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Sea Shepherd Conservation Society Featured in Science

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From direct action to marine conservation research, Sea Shepherd protects endangered wildlife in some of the most fragile ecosystems.

Sea Shepherd Conservation Society’s contributions to the scientific community are featured in the prestigious academic journal Science.

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Founded in 1880, Science is internationally recognized as a top-tier academic journal, publishing the best in scientific research across a variety of disciplines. Its articles are among the most cited in the world, and the journal is a trusted primary source of high-profile, peer-reviewed scientific research.

The article highlights Sea Shepherd’s transformation from a grassroots activism organization into an international marine conservation organization, collaborating with governments and researchers worldwide. Sea Shepherd’s scientific campaigns contribute to the research needed to shape policy and enhance protections for all marine wildlife. The non-profit environmental group has expanded efforts to work with the scientific community in recent years, establishing multiple campaigns focused on supporting conservation research.

In Mexico, Sea Shepherd’s collaborative campaign with Dr. Gustavo Cárdenas Hinojosa of the National Commission of Natural Protected Areas, referenced in the Science article, has helped to establish one of the largest photo identification databases of Cuvier’s beaked whales in existence. In 2020, the project led to the possible discovery of a new species of whale. In 2021, researchers on board Sea Shepherd’s vessel Sharpiesighted multiple vaquitas – the rarest marine mammal in the world – contributing to updated population estimates for this critically endangered animal. This work ties closely to Sea Shepherd’s Operation Milagro, a collaborative campaign with the Government of Mexico which aims to protect the vaquita by removing illegal fishing gear from the Zero Tolerance Area of the Vaquita Refuge.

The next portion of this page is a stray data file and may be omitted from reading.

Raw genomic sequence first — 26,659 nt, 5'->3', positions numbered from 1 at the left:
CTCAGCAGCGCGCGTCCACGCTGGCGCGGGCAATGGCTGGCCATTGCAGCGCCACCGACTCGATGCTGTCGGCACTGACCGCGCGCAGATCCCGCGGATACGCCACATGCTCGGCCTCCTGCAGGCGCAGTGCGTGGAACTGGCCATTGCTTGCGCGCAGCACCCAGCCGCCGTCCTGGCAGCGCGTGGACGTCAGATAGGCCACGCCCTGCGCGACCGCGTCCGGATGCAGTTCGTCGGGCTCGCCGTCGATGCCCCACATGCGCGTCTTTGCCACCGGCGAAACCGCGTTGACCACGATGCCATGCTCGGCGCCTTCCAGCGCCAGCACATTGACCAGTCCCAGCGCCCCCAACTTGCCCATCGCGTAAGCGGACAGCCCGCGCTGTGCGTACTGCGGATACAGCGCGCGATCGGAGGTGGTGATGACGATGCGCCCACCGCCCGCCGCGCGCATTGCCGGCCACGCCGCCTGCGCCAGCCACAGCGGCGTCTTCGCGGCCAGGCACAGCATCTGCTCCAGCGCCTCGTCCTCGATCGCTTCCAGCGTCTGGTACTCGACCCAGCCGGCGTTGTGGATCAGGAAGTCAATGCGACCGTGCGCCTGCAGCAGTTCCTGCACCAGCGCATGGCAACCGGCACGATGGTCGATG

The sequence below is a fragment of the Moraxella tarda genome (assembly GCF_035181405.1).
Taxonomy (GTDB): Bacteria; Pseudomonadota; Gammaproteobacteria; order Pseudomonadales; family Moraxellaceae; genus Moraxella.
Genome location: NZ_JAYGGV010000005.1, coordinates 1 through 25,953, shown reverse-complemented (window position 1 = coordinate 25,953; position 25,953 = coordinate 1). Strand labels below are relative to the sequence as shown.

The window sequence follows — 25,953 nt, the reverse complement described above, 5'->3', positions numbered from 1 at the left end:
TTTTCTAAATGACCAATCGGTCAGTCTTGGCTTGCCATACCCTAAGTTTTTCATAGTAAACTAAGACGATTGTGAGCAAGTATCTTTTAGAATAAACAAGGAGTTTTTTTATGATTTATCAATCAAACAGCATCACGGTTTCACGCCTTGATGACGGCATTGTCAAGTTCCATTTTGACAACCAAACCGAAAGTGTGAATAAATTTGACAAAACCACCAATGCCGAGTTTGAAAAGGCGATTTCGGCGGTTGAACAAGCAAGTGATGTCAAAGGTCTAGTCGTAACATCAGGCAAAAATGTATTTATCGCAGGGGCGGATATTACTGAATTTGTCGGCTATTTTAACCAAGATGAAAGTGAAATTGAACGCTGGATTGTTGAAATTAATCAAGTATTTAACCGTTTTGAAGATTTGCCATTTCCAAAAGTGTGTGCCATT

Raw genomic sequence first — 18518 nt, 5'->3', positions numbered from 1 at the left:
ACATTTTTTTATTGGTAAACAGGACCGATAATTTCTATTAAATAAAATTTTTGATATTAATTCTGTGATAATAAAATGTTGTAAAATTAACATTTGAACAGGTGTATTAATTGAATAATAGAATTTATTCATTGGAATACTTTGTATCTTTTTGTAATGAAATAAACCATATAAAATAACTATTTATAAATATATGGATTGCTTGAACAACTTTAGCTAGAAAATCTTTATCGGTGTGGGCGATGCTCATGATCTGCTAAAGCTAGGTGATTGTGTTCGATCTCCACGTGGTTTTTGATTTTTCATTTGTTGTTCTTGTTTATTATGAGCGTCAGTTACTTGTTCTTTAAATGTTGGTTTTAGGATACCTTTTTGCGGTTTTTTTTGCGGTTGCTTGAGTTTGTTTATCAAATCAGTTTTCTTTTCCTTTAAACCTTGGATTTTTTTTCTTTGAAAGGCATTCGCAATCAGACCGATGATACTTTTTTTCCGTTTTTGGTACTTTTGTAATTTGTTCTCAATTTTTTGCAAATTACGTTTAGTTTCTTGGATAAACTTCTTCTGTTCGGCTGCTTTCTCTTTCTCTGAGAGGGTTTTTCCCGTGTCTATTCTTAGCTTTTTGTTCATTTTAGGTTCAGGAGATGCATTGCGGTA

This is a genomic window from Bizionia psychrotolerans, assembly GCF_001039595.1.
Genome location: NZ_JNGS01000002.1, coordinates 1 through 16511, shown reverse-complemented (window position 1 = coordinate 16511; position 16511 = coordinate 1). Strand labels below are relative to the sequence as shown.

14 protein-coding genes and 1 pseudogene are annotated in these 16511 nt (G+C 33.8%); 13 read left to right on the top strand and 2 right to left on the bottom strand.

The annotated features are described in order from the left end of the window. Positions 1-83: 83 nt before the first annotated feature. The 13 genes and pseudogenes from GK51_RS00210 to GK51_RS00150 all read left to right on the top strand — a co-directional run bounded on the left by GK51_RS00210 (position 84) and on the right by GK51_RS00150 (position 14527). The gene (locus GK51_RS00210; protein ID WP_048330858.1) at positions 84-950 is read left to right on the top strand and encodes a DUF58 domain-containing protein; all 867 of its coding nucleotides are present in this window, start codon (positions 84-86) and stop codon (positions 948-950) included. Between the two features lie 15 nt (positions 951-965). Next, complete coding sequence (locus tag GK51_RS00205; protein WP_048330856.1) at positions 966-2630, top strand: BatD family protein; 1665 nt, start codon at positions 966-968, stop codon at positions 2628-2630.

I am grateful to Science magazine for featuring Sea Shepherd Conservation Society’s science focus,” said Dr. John Payne, Sea Shepherd’s Director of Science. “Ocean life is threatened by global warming, acidification, fishing, and pollution, and it will take a concerted effort by the world’s science community to best address those threats. Sea Shepherd’s goal is to support the best scientists from countries around the world and help advance their work to protect the oceans.” 

Learn more about Sea Shepherd at: https://seashepherd.org

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